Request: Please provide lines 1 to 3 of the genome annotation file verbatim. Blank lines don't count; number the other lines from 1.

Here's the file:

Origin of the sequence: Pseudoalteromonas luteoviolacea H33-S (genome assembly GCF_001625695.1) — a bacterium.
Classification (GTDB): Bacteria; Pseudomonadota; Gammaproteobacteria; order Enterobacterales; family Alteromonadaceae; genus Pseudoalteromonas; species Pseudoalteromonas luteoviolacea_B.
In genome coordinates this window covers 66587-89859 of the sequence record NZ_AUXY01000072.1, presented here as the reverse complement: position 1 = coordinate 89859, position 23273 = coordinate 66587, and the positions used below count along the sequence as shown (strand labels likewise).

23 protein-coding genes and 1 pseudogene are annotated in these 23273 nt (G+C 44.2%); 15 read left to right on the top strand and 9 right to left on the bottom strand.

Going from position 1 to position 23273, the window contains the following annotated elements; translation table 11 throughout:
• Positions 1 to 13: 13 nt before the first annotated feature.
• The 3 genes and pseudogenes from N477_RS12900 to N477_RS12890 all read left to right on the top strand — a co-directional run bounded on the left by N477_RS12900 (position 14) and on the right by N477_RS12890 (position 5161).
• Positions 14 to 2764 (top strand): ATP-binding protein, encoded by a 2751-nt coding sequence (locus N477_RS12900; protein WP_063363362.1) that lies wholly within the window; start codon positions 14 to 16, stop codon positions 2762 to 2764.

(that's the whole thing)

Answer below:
Origin of the sequence: Pseudoalteromonas luteoviolacea H33-S (genome assembly GCF_001625695.1) — a bacterium.
Classification (GTDB): Bacteria; Pseudomonadota; Gammaproteobacteria; order Enterobacterales; family Alteromonadaceae; genus Pseudoalteromonas; species Pseudoalteromonas luteoviolacea_B.
In genome coordinates this window covers 66587-89859 of the sequence record NZ_AUXY01000072.1, presented here as the reverse complement: position 1 = coordinate 89859, position 23273 = coordinate 66587, and the positions used below count along the sequence as shown (strand labels likewise).